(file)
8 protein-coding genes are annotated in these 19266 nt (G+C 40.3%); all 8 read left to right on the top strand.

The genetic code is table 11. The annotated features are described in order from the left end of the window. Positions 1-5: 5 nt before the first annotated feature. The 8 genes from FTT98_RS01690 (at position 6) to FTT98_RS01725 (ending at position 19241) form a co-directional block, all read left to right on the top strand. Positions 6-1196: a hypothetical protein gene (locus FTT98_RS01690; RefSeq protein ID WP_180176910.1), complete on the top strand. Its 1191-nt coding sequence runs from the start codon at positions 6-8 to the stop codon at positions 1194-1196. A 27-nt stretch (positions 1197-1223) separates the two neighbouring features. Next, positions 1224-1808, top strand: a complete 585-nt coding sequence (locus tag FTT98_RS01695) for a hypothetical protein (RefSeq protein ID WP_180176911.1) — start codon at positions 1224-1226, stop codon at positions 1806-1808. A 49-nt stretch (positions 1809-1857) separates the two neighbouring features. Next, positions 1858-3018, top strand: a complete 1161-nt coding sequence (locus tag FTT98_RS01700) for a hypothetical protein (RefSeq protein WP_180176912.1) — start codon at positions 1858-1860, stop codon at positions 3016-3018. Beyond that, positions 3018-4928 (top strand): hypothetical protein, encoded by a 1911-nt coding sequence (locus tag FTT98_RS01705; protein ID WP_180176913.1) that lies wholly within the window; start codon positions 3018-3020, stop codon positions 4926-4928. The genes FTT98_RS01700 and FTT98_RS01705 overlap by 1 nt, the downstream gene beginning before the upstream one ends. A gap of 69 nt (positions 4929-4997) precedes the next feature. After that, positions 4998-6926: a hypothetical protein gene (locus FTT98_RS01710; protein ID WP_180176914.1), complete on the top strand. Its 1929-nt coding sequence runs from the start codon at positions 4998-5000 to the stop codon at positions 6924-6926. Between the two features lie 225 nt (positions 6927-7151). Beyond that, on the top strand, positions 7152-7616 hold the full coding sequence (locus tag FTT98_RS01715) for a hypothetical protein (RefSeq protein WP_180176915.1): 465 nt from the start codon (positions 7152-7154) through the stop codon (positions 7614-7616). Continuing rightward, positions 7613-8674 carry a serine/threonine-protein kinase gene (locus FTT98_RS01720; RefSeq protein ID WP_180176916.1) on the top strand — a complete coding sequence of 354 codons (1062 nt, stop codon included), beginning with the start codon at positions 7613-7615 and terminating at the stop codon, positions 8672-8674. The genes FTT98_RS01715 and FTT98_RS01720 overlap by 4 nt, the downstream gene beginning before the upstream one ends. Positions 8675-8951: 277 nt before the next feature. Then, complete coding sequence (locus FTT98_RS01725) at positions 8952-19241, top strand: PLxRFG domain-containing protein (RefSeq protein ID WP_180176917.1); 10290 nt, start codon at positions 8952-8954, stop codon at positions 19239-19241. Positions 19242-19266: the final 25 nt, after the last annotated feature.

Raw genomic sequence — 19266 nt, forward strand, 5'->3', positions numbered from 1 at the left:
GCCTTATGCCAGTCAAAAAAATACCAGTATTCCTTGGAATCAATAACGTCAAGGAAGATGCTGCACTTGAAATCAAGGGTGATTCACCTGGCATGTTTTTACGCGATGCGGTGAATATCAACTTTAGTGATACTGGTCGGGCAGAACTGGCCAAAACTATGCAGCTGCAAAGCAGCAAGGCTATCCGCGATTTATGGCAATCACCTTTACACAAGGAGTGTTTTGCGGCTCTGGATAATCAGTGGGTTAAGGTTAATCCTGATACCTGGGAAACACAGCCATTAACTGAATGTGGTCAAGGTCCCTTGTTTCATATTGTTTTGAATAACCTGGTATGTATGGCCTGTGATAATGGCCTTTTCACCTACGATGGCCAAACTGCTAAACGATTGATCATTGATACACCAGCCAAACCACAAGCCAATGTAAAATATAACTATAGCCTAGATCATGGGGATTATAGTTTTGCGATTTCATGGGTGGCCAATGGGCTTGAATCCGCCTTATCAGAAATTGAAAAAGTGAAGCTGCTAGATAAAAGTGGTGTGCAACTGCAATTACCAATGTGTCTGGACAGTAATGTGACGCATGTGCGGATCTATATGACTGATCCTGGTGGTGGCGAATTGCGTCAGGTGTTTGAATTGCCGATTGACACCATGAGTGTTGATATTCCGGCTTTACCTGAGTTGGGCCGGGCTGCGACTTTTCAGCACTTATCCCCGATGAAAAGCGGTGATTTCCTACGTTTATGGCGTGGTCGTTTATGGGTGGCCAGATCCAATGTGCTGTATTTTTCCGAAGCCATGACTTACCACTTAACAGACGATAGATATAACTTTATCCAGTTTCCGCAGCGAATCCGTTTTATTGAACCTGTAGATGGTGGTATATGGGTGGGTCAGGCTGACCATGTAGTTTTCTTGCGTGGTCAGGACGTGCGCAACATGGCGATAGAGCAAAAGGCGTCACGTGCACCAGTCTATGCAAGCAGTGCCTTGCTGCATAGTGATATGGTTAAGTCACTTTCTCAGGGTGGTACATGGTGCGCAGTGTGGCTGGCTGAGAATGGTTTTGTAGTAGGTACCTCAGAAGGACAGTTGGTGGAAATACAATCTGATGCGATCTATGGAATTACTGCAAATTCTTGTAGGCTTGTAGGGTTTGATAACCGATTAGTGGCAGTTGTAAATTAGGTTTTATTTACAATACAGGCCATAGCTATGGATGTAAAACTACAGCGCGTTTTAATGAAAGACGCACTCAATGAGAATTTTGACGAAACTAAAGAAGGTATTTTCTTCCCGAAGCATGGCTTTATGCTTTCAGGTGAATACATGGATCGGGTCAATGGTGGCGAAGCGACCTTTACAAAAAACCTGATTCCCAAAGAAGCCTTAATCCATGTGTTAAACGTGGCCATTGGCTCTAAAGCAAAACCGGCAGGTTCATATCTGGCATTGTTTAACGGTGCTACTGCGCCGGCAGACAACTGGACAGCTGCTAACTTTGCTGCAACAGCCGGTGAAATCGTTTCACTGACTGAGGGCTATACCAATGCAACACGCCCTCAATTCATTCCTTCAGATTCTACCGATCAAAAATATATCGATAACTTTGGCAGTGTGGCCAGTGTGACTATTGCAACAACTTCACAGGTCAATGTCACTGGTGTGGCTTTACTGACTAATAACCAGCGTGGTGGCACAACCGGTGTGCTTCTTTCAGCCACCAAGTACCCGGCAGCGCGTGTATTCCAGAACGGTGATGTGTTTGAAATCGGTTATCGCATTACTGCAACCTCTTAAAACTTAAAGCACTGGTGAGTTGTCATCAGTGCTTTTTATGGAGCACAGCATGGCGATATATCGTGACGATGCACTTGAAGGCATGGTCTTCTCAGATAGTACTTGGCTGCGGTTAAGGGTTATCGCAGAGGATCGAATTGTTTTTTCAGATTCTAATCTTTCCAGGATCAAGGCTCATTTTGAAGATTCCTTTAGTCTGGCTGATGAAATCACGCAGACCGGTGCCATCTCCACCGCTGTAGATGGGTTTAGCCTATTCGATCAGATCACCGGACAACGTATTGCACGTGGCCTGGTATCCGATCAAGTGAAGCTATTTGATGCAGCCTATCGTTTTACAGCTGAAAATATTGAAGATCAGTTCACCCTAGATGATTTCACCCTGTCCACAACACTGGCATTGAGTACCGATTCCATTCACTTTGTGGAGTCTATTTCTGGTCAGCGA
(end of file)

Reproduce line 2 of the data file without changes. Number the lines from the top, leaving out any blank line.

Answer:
The genetic code is table 11. The annotated features are described in order from the left end of the window. Positions 1-5: 5 nt before the first annotated feature. The 8 genes from FTT98_RS01690 (at position 6) to FTT98_RS01725 (ending at position 19241) form a co-directional block, all read left to right on the top strand. Positions 6-1196: a hypothetical protein gene (locus FTT98_RS01690; RefSeq protein ID WP_180176910.1), complete on the top strand. Its 1191-nt coding sequence runs from the start codon at positions 6-8 to the stop codon at positions 1194-1196. A 27-nt stretch (positions 1197-1223) separates the two neighbouring features. Next, positions 1224-1808, top strand: a complete 585-nt coding sequence (locus tag FTT98_RS01695) for a hypothetical protein (RefSeq protein ID WP_180176911.1) — start codon at positions 1224-1226, stop codon at positions 1806-1808. A 49-nt stretch (positions 1809-1857) separates the two neighbouring features. Next, positions 1858-3018, top strand: a complete 1161-nt coding sequence (locus tag FTT98_RS01700) for a hypothetical protein (RefSeq protein WP_180176912.1) — start codon at positions 1858-1860, stop codon at positions 3016-3018. Beyond that, positions 3018-4928 (top strand): hypothetical protein, encoded by a 1911-nt coding sequence (locus tag FTT98_RS01705; protein ID WP_180176913.1) that lies wholly within the window; start codon positions 3018-3020, stop codon positions 4926-4928. The genes FTT98_RS01700 and FTT98_RS01705 overlap by 1 nt, the downstream gene beginning before the upstream one ends. A gap of 69 nt (positions 4929-4997) precedes the next feature. After that, positions 4998-6926: a hypothetical protein gene (locus FTT98_RS01710; protein ID WP_180176914.1), complete on the top strand. Its 1929-nt coding sequence runs from the start codon at positions 4998-5000 to the stop codon at positions 6924-6926. Between the two features lie 225 nt (positions 6927-7151). Beyond that, on the top strand, positions 7152-7616 hold the full coding sequence (locus tag FTT98_RS01715) for a hypothetical protein (RefSeq protein WP_180176915.1): 465 nt from the start codon (positions 7152-7154) through the stop codon (positions 7614-7616). Continuing rightward, positions 7613-8674 carry a serine/threonine-protein kinase gene (locus FTT98_RS01720; RefSeq protein ID WP_180176916.1) on the top strand — a complete coding sequence of 354 codons (1062 nt, stop codon included), beginning with the start codon at positions 7613-7615 and terminating at the stop codon, positions 8672-8674. The genes FTT98_RS01715 and FTT98_RS01720 overlap by 4 nt, the downstream gene beginning before the upstream one ends. Positions 8675-8951: 277 nt before the next feature. Then, complete coding sequence (locus FTT98_RS01725) at positions 8952-19241, top strand: PLxRFG domain-containing protein (RefSeq protein ID WP_180176917.1); 10290 nt, start codon at positions 8952-8954, stop codon at positions 19239-19241. Positions 19242-19266: the final 25 nt, after the last annotated feature.